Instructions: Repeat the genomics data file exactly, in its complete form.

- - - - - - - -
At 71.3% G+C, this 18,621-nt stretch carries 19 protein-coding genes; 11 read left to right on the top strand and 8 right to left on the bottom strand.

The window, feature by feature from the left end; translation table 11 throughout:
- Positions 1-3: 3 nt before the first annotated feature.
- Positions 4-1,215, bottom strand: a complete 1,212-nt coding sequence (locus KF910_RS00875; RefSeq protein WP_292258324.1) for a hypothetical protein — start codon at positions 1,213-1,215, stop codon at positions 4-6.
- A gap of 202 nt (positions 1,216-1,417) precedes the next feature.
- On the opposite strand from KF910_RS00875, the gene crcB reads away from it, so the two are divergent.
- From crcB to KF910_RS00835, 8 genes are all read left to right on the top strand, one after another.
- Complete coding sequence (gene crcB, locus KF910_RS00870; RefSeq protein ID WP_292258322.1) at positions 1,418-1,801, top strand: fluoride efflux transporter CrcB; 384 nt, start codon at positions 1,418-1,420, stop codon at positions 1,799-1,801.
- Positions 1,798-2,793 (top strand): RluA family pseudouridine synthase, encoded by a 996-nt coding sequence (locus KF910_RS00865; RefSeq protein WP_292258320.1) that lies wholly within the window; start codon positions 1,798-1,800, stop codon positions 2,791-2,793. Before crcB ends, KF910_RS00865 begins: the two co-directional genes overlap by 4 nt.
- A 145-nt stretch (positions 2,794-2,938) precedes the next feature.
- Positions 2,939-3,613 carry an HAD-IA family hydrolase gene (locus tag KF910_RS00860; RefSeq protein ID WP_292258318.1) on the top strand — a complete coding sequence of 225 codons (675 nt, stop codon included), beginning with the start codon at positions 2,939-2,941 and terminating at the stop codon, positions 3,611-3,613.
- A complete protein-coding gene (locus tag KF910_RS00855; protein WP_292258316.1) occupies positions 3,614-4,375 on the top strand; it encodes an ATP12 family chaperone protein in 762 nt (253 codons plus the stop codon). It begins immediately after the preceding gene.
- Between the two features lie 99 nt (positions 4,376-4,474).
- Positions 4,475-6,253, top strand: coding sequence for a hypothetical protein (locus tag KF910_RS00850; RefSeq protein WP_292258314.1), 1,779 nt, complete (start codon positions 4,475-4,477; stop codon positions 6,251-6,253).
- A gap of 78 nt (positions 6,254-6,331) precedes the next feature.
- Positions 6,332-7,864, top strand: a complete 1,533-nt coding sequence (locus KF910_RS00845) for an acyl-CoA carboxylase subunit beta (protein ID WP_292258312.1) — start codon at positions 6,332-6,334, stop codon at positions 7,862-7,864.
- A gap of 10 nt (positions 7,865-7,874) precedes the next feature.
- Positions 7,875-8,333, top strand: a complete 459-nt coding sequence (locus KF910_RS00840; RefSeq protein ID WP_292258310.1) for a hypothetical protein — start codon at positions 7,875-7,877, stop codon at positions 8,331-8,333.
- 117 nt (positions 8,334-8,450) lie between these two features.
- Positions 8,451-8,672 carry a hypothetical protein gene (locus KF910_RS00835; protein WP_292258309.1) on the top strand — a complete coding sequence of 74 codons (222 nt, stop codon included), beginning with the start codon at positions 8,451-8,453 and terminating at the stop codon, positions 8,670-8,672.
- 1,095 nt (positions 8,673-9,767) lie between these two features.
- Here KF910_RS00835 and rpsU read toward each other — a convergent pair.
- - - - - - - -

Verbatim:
At 71.3% G+C, this 18,621-nt stretch carries 19 protein-coding genes; 11 read left to right on the top strand and 8 right to left on the bottom strand.

The window, feature by feature from the left end; translation table 11 throughout:
- Positions 1-3: 3 nt before the first annotated feature.
- Positions 4-1,215, bottom strand: a complete 1,212-nt coding sequence (locus KF910_RS00875; RefSeq protein WP_292258324.1) for a hypothetical protein — start codon at positions 1,213-1,215, stop codon at positions 4-6.
- A gap of 202 nt (positions 1,216-1,417) precedes the next feature.
- On the opposite strand from KF910_RS00875, the gene crcB reads away from it, so the two are divergent.
- From crcB to KF910_RS00835, 8 genes are all read left to right on the top strand, one after another.
- Complete coding sequence (gene crcB, locus KF910_RS00870; RefSeq protein ID WP_292258322.1) at positions 1,418-1,801, top strand: fluoride efflux transporter CrcB; 384 nt, start codon at positions 1,418-1,420, stop codon at positions 1,799-1,801.
- Positions 1,798-2,793 (top strand): RluA family pseudouridine synthase, encoded by a 996-nt coding sequence (locus KF910_RS00865; RefSeq protein WP_292258320.1) that lies wholly within the window; start codon positions 1,798-1,800, stop codon positions 2,791-2,793. Before crcB ends, KF910_RS00865 begins: the two co-directional genes overlap by 4 nt.
- A 145-nt stretch (positions 2,794-2,938) precedes the next feature.
- Positions 2,939-3,613 carry an HAD-IA family hydrolase gene (locus tag KF910_RS00860; RefSeq protein ID WP_292258318.1) on the top strand — a complete coding sequence of 225 codons (675 nt, stop codon included), beginning with the start codon at positions 2,939-2,941 and terminating at the stop codon, positions 3,611-3,613.
- A complete protein-coding gene (locus tag KF910_RS00855; protein WP_292258316.1) occupies positions 3,614-4,375 on the top strand; it encodes an ATP12 family chaperone protein in 762 nt (253 codons plus the stop codon). It begins immediately after the preceding gene.
- Between the two features lie 99 nt (positions 4,376-4,474).
- Positions 4,475-6,253, top strand: coding sequence for a hypothetical protein (locus tag KF910_RS00850; RefSeq protein WP_292258314.1), 1,779 nt, complete (start codon positions 4,475-4,477; stop codon positions 6,251-6,253).
- A gap of 78 nt (positions 6,254-6,331) precedes the next feature.
- Positions 6,332-7,864, top strand: a complete 1,533-nt coding sequence (locus KF910_RS00845) for an acyl-CoA carboxylase subunit beta (protein ID WP_292258312.1) — start codon at positions 6,332-6,334, stop codon at positions 7,862-7,864.
- A gap of 10 nt (positions 7,865-7,874) precedes the next feature.
- Positions 7,875-8,333, top strand: a complete 459-nt coding sequence (locus KF910_RS00840; RefSeq protein ID WP_292258310.1) for a hypothetical protein — start codon at positions 7,875-7,877, stop codon at positions 8,331-8,333.
- 117 nt (positions 8,334-8,450) lie between these two features.
- Positions 8,451-8,672 carry a hypothetical protein gene (locus KF910_RS00835; protein WP_292258309.1) on the top strand — a complete coding sequence of 74 codons (222 nt, stop codon included), beginning with the start codon at positions 8,451-8,453 and terminating at the stop codon, positions 8,670-8,672.
- 1,095 nt (positions 8,673-9,767) lie between these two features.
- Here KF910_RS00835 and rpsU read toward each other — a convergent pair.